• The third half of the game- the one that started when the light ballasts warmed back up- was one of the best half’s of football ever played.

  20. Pingback: Matt Ridley’s Fourth Test | The Lukewarmer's Way

  21. Just discovered this thread and I can’t let Jim Bouldin’s comments go unchallenged. He desribes the perfectly sensible statement by VS “Actually, statistically speaking, there is no clear ‘trend’ here, and Ordinary Least Squares (OLS) trend you estimated up there is simply non-sensical, and has nothing to do with statistics.” as “one of the stupidest comments in this debate that I’ve ever read”. The point is simply that while it is possible to fit an OLS trend to any data this is a purely alegrbaraic operation. The importatn question is whether the trend is significant. To find that out we need to make sure that the equation is properly specified. The ordinary significance claculations require that the residuals from the equation are effectively random noise (otherwise thereis structure in the data which is not being taken into account). If you just fit a simple linear time trend to temoperature data by OLS the residuals will not be well behaved in this sense and the conventional significance calculations will be meaningless.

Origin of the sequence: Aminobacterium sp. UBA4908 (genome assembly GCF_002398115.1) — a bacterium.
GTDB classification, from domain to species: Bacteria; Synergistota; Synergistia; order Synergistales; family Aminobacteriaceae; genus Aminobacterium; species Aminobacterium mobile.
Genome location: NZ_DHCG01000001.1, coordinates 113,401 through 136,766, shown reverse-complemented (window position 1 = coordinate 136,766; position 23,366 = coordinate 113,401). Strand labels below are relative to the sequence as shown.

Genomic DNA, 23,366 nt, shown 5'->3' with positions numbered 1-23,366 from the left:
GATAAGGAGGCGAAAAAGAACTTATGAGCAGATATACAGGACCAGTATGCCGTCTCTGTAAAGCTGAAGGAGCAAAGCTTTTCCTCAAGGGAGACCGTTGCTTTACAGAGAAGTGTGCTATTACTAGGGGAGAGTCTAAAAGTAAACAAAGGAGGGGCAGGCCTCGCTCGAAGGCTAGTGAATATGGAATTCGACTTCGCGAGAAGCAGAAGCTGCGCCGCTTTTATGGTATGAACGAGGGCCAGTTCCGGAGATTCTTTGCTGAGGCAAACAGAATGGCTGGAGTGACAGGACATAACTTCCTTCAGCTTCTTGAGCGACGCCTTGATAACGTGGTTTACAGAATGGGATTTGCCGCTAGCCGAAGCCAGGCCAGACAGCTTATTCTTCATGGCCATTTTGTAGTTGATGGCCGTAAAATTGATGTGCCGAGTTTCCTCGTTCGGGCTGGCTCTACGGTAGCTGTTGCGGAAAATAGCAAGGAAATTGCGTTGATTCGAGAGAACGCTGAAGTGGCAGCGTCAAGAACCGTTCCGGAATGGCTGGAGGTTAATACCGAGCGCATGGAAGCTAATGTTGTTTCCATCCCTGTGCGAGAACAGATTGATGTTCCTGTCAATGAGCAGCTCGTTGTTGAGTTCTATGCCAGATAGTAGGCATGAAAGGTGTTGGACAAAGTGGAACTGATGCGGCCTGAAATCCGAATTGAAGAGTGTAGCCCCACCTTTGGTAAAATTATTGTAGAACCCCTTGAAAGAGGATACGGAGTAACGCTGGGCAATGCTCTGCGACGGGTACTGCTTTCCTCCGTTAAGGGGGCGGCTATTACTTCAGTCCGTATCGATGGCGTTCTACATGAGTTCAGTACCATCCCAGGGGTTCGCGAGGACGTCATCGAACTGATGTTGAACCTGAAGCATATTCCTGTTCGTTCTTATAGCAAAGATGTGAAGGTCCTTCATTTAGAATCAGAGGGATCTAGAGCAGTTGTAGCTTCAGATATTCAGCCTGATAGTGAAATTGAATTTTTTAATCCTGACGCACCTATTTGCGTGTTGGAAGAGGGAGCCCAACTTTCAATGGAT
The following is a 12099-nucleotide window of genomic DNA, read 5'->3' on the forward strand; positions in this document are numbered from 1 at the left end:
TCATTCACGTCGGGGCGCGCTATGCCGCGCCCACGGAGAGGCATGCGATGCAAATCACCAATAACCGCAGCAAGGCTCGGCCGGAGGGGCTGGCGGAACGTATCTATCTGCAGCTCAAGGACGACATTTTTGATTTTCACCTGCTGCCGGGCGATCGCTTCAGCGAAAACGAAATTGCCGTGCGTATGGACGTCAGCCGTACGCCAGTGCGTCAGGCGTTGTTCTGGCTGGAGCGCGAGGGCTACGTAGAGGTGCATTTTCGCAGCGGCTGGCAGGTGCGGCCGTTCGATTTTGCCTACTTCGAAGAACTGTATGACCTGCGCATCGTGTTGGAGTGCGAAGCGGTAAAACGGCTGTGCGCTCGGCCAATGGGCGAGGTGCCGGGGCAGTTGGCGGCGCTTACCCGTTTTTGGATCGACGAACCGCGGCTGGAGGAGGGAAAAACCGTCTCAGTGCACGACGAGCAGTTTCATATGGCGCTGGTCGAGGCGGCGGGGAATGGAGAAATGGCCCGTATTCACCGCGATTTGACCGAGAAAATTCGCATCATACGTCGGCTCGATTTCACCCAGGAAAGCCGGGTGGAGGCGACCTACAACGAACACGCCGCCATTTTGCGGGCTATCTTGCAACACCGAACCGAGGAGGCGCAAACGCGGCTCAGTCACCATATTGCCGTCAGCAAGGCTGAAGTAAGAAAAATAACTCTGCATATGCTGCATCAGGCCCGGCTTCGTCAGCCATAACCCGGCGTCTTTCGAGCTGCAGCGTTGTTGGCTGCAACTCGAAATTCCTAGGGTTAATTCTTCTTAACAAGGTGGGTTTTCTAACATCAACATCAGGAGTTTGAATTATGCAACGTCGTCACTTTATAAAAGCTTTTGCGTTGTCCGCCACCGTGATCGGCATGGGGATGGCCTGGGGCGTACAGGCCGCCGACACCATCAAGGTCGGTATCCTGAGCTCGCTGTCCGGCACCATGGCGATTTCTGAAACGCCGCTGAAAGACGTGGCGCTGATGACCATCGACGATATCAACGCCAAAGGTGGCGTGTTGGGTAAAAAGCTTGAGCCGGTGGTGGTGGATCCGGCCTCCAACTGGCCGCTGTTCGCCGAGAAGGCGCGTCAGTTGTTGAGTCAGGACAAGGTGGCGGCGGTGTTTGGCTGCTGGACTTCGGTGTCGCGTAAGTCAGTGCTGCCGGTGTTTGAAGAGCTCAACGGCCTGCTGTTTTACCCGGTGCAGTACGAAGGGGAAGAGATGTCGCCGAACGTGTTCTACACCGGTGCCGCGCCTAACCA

• Yeah, but if we’re going to beat Bart’s for the record longest thread, I’m gonna need more coffee.

    • There’s more to what “VS” was claiming than that– a lot more–but I’ll be putting up a post on my blog on exactly the issue you raise in the next 24 hours, because it seems to be a point of great confusion, and it is on exactly that point that he/she is wrong. I was going to try to work in issues in Bayesian approaches also, but I’m going to have to drop that.

  22. Jim,